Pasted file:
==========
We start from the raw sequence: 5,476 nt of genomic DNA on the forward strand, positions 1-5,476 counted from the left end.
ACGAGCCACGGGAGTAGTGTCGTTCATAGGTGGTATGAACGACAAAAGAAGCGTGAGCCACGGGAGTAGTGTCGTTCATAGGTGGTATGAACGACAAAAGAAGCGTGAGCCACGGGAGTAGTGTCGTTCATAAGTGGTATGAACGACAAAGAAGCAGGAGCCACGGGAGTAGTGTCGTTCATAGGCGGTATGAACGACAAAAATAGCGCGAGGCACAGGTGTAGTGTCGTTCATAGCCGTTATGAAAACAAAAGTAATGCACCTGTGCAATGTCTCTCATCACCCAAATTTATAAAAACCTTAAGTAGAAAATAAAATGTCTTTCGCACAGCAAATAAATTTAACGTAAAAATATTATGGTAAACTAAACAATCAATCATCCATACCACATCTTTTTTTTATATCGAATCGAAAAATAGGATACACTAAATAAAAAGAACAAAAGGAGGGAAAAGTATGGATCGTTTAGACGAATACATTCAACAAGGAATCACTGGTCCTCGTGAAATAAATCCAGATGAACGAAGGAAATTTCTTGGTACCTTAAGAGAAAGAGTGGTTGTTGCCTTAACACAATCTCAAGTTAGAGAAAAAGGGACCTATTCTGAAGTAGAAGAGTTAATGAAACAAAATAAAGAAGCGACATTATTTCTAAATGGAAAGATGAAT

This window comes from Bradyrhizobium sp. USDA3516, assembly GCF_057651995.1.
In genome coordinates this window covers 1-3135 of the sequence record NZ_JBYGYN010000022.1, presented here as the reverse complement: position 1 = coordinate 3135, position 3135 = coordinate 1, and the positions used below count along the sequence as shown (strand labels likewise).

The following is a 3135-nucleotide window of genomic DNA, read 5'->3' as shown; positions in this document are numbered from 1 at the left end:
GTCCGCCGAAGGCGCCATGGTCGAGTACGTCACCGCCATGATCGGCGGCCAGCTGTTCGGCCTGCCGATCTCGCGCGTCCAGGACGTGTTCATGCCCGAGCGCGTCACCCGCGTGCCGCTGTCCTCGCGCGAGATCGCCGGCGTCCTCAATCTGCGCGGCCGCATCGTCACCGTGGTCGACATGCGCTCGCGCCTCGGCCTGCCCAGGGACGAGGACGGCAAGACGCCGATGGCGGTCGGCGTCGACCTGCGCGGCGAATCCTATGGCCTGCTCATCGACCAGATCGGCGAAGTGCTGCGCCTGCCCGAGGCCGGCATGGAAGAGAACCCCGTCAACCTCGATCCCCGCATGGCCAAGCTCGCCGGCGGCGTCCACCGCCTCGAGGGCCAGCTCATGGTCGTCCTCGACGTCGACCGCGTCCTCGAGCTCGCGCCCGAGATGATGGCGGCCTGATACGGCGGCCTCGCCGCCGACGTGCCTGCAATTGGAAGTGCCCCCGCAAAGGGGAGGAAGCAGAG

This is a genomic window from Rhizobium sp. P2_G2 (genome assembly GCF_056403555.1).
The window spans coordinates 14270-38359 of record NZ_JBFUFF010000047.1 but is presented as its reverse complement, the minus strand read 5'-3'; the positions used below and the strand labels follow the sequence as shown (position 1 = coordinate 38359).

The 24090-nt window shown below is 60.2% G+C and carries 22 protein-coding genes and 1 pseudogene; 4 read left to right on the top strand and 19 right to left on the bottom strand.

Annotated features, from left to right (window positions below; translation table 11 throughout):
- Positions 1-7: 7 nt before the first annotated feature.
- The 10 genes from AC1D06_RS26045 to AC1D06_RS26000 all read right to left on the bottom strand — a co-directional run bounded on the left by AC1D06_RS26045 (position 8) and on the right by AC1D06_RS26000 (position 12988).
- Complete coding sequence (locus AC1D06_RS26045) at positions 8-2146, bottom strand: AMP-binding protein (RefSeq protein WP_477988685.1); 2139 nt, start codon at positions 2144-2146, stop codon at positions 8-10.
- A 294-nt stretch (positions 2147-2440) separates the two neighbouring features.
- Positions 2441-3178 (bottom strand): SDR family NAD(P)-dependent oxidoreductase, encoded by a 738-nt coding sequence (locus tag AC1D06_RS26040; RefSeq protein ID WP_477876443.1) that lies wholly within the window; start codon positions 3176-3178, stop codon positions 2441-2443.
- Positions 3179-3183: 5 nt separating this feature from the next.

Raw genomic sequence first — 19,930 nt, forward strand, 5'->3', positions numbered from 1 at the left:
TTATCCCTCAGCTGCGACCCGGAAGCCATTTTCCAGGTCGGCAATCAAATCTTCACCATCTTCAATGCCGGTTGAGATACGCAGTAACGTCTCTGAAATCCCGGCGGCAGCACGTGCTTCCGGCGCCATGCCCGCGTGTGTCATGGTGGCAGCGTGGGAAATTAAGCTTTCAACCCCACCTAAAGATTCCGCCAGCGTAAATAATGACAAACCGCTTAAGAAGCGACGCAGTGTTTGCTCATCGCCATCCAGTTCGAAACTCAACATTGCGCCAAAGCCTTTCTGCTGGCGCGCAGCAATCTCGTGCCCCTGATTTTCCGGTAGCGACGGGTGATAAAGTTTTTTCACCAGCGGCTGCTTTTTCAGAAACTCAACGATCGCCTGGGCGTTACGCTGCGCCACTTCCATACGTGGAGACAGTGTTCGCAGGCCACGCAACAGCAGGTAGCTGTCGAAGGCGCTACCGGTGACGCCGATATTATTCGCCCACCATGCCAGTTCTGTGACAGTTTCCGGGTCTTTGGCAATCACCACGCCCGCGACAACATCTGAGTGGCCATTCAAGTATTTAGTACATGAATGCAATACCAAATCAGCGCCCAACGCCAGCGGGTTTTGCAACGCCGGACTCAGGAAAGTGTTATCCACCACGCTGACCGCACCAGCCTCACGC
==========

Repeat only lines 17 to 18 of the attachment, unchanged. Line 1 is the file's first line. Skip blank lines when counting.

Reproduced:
Raw genomic sequence first — 19,930 nt, forward strand, 5'->3', positions numbered from 1 at the left:
TTATCCCTCAGCTGCGACCCGGAAGCCATTTTCCAGGTCGGCAATCAAATCTTCACCATCTTCAATGCCGGTTGAGATACGCAGTAACGTCTCTGAAATCCCGGCGGCAGCACGTGCTTCCGGCGCCATGCCCGCGTGTGTCATGGTGGCAGCGTGGGAAATTAAGCTTTCAACCCCACCTAAAGATTCCGCCAGCGTAAATAATGACAAACCGCTTAAGAAGCGACGCAGTGTTTGCTCATCGCCATCCAGTTCGAAACTCAACATTGCGCCAAAGCCTTTCTGCTGGCGCGCAGCAATCTCGTGCCCCTGATTTTCCGGTAGCGACGGGTGATAAAGTTTTTTCACCAGCGGCTGCTTTTTCAGAAACTCAACGATCGCCTGGGCGTTACGCTGCGCCACTTCCATACGTGGAGACAGTGTTCGCAGGCCACGCAACAGCAGGTAGCTGTCGAAGGCGCTACCGGTGACGCCGATATTATTCGCCCACCATGCCAGTTCTGTGACAGTTTCCGGGTCTTTGGCAATCACCACGCCCGCGACAACATCTGAGTGGCCATTCAAGTATTTAGTACATGAATGCAATACCAAATCAGCGCCCAACGCCAGCGGGTTTTGCAACGCCGGACTCAGGAAAGTGTTATCCACCACGCTGACCGCACCAGCCTCACGC